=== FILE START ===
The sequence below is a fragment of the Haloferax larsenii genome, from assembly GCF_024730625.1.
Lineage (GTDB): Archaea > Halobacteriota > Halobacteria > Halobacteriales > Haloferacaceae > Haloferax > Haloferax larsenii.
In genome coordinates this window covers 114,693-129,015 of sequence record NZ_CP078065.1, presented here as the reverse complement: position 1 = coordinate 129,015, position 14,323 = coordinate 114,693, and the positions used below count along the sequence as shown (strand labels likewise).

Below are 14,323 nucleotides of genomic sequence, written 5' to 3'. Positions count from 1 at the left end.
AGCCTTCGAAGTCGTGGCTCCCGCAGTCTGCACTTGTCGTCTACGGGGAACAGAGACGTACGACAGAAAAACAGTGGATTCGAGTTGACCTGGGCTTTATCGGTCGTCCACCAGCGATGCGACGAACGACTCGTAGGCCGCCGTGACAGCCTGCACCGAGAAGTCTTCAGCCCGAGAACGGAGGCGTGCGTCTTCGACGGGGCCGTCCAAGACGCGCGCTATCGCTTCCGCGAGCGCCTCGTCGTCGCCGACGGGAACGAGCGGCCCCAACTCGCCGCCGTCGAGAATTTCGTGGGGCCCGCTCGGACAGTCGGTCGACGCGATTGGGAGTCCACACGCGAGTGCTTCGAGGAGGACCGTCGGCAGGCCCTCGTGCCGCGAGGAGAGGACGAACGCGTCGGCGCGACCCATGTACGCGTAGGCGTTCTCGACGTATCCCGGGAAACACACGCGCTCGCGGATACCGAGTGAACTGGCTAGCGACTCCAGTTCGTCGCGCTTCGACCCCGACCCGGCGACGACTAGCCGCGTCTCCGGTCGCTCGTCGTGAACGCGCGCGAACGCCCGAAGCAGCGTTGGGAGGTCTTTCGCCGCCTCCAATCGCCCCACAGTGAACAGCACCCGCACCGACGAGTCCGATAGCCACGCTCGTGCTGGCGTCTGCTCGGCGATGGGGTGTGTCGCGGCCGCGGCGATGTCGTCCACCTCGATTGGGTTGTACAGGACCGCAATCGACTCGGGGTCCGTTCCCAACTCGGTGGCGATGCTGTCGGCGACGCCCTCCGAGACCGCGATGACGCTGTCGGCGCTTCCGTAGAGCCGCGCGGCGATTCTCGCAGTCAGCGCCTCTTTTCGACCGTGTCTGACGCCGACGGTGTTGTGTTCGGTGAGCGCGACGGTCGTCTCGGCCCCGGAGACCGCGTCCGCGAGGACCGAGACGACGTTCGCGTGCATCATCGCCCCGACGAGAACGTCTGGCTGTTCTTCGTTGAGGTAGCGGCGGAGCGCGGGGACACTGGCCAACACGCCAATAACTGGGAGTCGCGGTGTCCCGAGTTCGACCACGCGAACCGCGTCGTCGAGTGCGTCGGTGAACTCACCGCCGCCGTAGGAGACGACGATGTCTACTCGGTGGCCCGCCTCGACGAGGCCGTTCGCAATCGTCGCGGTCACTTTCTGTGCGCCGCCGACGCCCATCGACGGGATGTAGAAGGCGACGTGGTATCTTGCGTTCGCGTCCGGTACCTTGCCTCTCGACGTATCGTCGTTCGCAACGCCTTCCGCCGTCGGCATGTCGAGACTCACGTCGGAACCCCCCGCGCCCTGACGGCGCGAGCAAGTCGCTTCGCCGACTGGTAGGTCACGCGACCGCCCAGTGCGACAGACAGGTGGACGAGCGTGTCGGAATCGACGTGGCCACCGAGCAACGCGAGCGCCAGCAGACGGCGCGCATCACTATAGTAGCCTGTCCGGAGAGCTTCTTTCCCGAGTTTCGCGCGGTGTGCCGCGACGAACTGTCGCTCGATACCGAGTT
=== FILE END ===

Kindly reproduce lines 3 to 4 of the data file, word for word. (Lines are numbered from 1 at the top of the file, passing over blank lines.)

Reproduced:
In genome coordinates this window covers 114,693-129,015 of sequence record NZ_CP078065.1, presented here as the reverse complement: position 1 = coordinate 129,015, position 14,323 = coordinate 114,693, and the positions used below count along the sequence as shown (strand labels likewise).

Below are 14,323 nucleotides of genomic sequence, written 5' to 3'. Positions count from 1 at the left end.